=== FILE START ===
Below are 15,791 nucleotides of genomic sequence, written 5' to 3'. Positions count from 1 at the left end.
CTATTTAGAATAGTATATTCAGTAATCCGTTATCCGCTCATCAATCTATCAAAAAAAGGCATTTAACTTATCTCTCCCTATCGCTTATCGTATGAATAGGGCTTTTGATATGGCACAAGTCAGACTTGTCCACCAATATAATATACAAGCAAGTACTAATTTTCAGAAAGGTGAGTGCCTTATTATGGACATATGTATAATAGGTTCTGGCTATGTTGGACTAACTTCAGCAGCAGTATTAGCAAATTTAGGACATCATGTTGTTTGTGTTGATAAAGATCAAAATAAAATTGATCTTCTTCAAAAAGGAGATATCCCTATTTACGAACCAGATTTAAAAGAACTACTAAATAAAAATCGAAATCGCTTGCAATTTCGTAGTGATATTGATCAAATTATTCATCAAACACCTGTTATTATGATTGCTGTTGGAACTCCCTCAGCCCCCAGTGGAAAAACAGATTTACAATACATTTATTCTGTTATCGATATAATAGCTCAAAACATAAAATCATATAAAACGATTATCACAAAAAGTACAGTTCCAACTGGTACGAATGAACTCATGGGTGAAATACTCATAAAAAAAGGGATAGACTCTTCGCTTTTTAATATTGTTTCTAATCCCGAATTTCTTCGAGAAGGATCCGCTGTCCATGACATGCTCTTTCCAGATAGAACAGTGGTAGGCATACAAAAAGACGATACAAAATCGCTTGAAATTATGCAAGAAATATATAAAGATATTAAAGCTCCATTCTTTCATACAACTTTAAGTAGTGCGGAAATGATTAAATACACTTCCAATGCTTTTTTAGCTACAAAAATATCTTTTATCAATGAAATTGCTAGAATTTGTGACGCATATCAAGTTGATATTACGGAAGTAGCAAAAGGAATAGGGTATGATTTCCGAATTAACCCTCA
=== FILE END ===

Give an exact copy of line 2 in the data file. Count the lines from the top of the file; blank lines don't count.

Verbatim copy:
CTATTTAGAATAGTATATTCAGTAATCCGTTATCCGCTCATCAATCTATCAAAAAAAGGCATTTAACTTATCTCTCCCTATCGCTTATCGTATGAATAGGGCTTTTGATATGGCACAAGTCAGACTTGTCCACCAATATAATATACAAGCAAGTACTAATTTTCAGAAAGGTGAGTGCCTTATTATGGACATATGTATAATAGGTTCTGGCTATGTTGGACTAACTTCAGCAGCAGTATTAGCAAATTTAGGACATCATGTTGTTTGTGTTGATAAAGATCAAAATAAAATTGATCTTCTTCAAAAAGGAGATATCCCTATTTACGAACCAGATTTAAAAGAACTACTAAATAAAAATCGAAATCGCTTGCAATTTCGTAGTGATATTGATCAAATTATTCATCAAACACCTGTTATTATGATTGCTGTTGGAACTCCCTCAGCCCCCAGTGGAAAAACAGATTTACAATACATTTATTCTGTTATCGATATAATAGCTCAAAACATAAAATCATATAAAACGATTATCACAAAAAGTACAGTTCCAACTGGTACGAATGAACTCATGGGTGAAATACTCATAAAAAAAGGGATAGACTCTTCGCTTTTTAATATTGTTTCTAATCCCGAATTTCTTCGAGAAGGATCCGCTGTCCATGACATGCTCTTTCCAGATAGAACAGTGGTAGGCATACAAAAAGACGATACAAAATCGCTTGAAATTATGCAAGAAATATATAAAGATATTAAAGCTCCATTCTTTCATACAACTTTAAGTAGTGCGGAAATGATTAAATACACTTCCAATGCTTTTTTAGCTACAAAAATATCTTTTATCAATGAAATTGCTAGAATTTGTGACGCATATCAAGTTGATATTACGGAAGTAGCAAAAGGAATAGGGTATGATTTCCGAATTAACCCTCA